Dear Dr. Gott: Is it true that women who take additional thyroid medication because it gives them more zip and stamina risk developing osteoporosis?
Dear Reader: The answer to your question is a qualified “yes”: Women who need thyroid supplements should take them.
Although the precise cause of osteoporosis is unknown, one fact is abundantly clear: Excess thyroid hormone accelerates the loss of calcium from the bones of both men and women, causing a more severe form of osteoporosis to appear earlier. This is the reason that good doctors are so fastidious about monitoring patients who require thyroid supplements. It’s vital that such patients not be over-dosed.
In my view, and in the opinion of experts, blood tests of thyroid function performed at least annually are mandatory for good care. Using such blood tests, physicians can adjust the dose of thyroid medication to avoid inducing accelerated osteoporosis.
Thyroid hormone is powerful medicine. It must not be used in a cavalier fashion to provide more “zip” or to lose weight. Thyroid supplements should be prescribed only on the basis of a documented deficiency (as judged by blood tests), for which careful monitoring is available.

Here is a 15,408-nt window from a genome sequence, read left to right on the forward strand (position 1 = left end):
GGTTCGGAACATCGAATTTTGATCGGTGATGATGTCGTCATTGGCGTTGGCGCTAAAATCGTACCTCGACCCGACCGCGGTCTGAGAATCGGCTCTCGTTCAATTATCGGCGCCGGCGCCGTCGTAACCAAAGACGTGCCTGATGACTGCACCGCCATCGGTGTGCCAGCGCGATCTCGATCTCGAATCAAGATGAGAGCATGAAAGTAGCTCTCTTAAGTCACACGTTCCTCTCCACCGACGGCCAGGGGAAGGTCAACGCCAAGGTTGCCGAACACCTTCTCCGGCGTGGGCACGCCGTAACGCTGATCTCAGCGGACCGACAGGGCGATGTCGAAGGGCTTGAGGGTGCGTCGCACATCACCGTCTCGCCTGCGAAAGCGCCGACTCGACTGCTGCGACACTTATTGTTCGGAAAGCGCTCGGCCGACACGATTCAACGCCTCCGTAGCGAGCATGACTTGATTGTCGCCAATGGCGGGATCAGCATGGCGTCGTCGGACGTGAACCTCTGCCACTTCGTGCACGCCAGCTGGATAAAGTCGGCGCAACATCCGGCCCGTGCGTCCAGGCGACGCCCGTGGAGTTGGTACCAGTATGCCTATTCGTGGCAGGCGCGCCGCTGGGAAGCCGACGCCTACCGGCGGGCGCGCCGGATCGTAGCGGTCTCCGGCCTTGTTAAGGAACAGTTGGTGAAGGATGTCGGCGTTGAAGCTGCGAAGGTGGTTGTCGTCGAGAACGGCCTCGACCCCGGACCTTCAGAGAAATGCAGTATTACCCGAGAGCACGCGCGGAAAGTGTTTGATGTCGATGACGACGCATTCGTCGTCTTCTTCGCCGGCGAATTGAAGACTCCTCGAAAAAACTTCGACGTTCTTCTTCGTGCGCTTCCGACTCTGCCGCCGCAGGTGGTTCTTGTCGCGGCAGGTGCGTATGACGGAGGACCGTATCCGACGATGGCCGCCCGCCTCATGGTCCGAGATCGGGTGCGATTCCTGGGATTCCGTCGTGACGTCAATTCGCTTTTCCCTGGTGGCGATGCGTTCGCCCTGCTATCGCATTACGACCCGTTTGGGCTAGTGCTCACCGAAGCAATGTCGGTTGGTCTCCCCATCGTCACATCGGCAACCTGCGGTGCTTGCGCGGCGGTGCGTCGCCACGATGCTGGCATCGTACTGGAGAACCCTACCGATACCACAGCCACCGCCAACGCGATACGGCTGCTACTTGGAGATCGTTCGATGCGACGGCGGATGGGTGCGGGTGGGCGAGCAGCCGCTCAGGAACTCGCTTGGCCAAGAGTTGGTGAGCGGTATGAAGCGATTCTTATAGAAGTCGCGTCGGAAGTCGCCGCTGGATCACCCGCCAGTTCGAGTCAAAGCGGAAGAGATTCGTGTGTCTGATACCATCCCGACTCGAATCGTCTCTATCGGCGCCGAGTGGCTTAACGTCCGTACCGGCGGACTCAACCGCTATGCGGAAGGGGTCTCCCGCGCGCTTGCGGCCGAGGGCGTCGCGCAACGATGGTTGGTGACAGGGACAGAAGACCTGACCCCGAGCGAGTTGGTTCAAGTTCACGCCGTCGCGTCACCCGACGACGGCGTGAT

To give you related information, I am sending you a copy of my Health Report “Osteoporosis.” Other readers who would like a copy should send a long, self-addressed, stamped envelope and $2 to Newsletter, P.O. Box 167, Wickliffe, OH 44092. Be sure to mention the title.
Dear Dr. Gott: In 1980, I was diagnosed with systemic lupus and central nervous system involvement. I do have temporal lobe seizures associated with this condition. Two separate biopsies of the lesions and blood work were positive.
I’ve since moved and now am told I don’t have lupus, nor did I ever have it. As you can realize, this has left me totally confused and frustrated. While in remission, does this disease show up in blood work or does it lie dormant and undetectable?
Dear Reader: Lupus, an autoimmune disease, causes skin and kidney damage; sometimes the brain is affected, too. Ordinarily, once blood tests reveal lupus, they remain positive indefinitely, even though the disease may enter a prolonged state of remission.
It seems to me that you are caught in a quandary because your doctors cannot agree on what disease is affecting you. Therefore, you should obtain a third opinion, preferably from a diagnostic clinic in a teaching hospital. The specialists will review the results of your previous testing and correlate the findings with your symptoms.
More testing may be required, but this is a small price to pay; for your own peace of mind and continuing health, you need to know the score. Ask for a referral.
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